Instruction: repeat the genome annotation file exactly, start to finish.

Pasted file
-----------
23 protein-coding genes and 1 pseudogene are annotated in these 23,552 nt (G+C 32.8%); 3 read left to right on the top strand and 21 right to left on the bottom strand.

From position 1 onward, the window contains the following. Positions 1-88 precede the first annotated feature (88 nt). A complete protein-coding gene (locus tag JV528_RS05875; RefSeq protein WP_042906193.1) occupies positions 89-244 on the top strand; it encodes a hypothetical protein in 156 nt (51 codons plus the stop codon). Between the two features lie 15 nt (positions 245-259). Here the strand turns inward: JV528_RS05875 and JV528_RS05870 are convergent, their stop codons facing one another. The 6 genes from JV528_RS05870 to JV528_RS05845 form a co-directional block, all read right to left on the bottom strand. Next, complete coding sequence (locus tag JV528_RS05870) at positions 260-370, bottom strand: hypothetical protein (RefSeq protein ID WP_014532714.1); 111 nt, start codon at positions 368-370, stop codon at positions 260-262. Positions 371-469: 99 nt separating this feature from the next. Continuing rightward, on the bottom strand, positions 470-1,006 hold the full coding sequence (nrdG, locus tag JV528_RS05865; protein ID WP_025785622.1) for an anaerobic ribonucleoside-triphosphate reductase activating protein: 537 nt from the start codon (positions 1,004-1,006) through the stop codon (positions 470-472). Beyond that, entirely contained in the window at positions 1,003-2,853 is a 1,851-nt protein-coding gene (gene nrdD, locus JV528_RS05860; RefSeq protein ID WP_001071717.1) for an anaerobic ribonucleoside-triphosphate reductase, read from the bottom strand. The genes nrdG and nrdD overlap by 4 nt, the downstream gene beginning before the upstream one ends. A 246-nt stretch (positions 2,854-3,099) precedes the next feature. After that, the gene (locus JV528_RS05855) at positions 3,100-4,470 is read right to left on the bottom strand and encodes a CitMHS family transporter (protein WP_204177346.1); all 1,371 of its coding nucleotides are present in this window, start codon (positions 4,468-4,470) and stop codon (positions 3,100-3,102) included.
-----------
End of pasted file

23 protein-coding genes and 1 pseudogene are annotated in these 23,552 nt (G+C 32.8%); 3 read left to right on the top strand and 21 right to left on the bottom strand.

From position 1 onward, the window contains the following. Positions 1-88 precede the first annotated feature (88 nt). A complete protein-coding gene (locus tag JV528_RS05875; RefSeq protein WP_042906193.1) occupies positions 89-244 on the top strand; it encodes a hypothetical protein in 156 nt (51 codons plus the stop codon). Between the two features lie 15 nt (positions 245-259). Here the strand turns inward: JV528_RS05875 and JV528_RS05870 are convergent, their stop codons facing one another. The 6 genes from JV528_RS05870 to JV528_RS05845 form a co-directional block, all read right to left on the bottom strand. Next, complete coding sequence (locus tag JV528_RS05870) at positions 260-370, bottom strand: hypothetical protein (RefSeq protein ID WP_014532714.1); 111 nt, start codon at positions 368-370, stop codon at positions 260-262. Positions 371-469: 99 nt separating this feature from the next. Continuing rightward, on the bottom strand, positions 470-1,006 hold the full coding sequence (nrdG, locus tag JV528_RS05865; protein ID WP_025785622.1) for an anaerobic ribonucleoside-triphosphate reductase activating protein: 537 nt from the start codon (positions 1,004-1,006) through the stop codon (positions 470-472). Beyond that, entirely contained in the window at positions 1,003-2,853 is a 1,851-nt protein-coding gene (gene nrdD, locus JV528_RS05860; RefSeq protein ID WP_001071717.1) for an anaerobic ribonucleoside-triphosphate reductase, read from the bottom strand. The genes nrdG and nrdD overlap by 4 nt, the downstream gene beginning before the upstream one ends. A 246-nt stretch (positions 2,854-3,099) precedes the next feature. After that, the gene (locus JV528_RS05855) at positions 3,100-4,470 is read right to left on the bottom strand and encodes a CitMHS family transporter (protein WP_204177346.1); all 1,371 of its coding nucleotides are present in this window, start codon (positions 4,468-4,470) and stop codon (positions 3,100-3,102) included.